Justin Trudeau says it’s time Canadians acknowledged that racism and unconscious bias against black people exist in this country.
And the prime minister says it’s time to take action to ensure equal opportunity and treatment of the more than one million black Canadians, including doing more to recruit and elect black members of Parliament.
Trudeau made the comments in a short speech at a reception marking Black History Month.
Two weeks ago, Trudeau announced that Canada is officially recognizing the United Nations’ International Decade for People of African Descent, which emphasizes the need for research and data collection to better understand the challenges facing the black communities around the globe.
Trudeau says advocacy groups for black Canadians have complained about the over−representation of black individuals in prisons and about insufficient support for those with mental health issues.
And he says his government is committed to working with the black community to make progress on those and other challenges facing black Canadians.
"It’s time we recognize that anti−black racism and unconscious bias does exist," Trudeau told the reception Monday.
"It’s time we hear — and believe — the stories of men and women who have been judged by the colour of their skin. It’s time we take action to ensure equal opportunity and equal treatment of black Canadians in our schools and our places of work."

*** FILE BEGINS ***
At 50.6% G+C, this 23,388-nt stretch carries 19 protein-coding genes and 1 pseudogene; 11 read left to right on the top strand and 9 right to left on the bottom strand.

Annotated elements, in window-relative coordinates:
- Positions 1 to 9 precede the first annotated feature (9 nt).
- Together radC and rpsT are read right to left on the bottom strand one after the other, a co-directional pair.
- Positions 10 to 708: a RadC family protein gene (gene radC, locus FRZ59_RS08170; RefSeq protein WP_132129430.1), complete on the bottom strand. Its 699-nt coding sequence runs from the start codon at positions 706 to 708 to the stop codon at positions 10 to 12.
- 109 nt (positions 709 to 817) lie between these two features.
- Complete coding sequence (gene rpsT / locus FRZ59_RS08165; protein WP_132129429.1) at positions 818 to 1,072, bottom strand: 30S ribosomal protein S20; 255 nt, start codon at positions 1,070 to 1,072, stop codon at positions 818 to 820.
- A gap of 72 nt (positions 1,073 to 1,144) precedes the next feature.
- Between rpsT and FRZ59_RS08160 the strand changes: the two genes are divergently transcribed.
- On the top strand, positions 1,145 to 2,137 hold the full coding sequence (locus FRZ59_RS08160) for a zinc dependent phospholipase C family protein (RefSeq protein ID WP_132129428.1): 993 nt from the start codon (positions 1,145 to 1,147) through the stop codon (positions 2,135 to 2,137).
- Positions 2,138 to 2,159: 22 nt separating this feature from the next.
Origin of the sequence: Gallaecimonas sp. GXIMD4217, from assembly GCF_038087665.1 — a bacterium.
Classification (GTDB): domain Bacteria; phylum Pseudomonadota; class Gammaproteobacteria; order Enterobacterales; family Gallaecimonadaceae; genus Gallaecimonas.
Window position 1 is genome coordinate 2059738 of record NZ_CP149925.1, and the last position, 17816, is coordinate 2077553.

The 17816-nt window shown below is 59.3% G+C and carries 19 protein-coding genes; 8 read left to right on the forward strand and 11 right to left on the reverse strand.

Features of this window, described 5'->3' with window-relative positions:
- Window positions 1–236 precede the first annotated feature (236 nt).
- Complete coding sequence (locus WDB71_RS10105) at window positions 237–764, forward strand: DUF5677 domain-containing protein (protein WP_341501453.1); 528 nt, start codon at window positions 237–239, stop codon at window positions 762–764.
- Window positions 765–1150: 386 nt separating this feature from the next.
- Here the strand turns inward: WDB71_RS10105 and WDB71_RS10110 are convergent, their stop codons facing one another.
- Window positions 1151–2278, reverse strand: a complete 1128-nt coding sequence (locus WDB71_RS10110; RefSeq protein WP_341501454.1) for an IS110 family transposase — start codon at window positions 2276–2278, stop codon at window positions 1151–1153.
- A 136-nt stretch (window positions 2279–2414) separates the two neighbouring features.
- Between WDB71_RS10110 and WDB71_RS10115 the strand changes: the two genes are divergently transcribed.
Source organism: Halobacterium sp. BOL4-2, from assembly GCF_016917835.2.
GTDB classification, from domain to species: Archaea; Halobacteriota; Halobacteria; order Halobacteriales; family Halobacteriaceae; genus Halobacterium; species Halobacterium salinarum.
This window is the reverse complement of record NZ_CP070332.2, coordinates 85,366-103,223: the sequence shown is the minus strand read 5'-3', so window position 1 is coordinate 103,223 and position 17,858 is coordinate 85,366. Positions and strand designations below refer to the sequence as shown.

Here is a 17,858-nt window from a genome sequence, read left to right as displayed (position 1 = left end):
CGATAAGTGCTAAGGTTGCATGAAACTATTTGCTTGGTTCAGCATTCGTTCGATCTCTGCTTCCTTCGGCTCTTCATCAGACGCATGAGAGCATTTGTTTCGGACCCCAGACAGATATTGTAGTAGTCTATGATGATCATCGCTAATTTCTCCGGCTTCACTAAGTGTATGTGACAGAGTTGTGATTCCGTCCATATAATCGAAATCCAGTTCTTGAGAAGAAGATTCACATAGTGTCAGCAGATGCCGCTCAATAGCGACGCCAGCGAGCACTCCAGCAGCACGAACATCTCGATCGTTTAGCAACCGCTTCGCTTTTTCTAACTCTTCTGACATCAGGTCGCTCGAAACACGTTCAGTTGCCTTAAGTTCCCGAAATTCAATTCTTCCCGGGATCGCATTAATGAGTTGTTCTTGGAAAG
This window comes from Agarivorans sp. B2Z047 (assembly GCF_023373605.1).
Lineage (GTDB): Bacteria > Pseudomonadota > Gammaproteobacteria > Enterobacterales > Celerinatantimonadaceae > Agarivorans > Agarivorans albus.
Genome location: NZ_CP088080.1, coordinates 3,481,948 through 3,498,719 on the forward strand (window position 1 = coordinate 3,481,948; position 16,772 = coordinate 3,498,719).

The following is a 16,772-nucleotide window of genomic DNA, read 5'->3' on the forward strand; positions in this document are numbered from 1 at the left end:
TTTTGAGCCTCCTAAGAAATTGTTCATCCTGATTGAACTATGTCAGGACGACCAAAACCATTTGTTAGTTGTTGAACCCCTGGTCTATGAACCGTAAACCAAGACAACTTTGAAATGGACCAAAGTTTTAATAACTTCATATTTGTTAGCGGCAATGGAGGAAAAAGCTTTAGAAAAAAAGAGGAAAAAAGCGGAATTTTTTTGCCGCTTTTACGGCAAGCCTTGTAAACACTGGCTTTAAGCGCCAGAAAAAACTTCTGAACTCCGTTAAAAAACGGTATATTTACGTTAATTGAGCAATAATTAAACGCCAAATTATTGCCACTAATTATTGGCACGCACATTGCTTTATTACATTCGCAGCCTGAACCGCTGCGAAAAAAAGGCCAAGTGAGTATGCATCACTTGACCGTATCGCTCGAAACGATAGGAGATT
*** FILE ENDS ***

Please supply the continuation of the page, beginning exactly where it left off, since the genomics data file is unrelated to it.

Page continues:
Moreover, he said it’s time the House of Commons — "the heart of our democracy" — looked more like the composition of Canadian society, with more black MPs.
"For too many people, anti−black racism, discrimination and inequality are part of their daily lives. This is unacceptable. Canada can and must do better," Trudeau said.
The reception included songs, poetry and the unveiling of the latest two additions to the series of stamps Canada Post has produced to honour the achievements of black Canadians.
One of the new stamps features former Ontario lieutenant governor Lincoln Alexander, the first black Canadian to be elected to the House of Commons, appointed to the federal cabinet and named to a viceregal position.
The other features Kay Livingstone, the late activist who founded the Canadian Negro Women’s Association in the 1950s and the Congress of Black Women of Canada in 1975. In 2011, she was named a person of national historic significance by the federal government.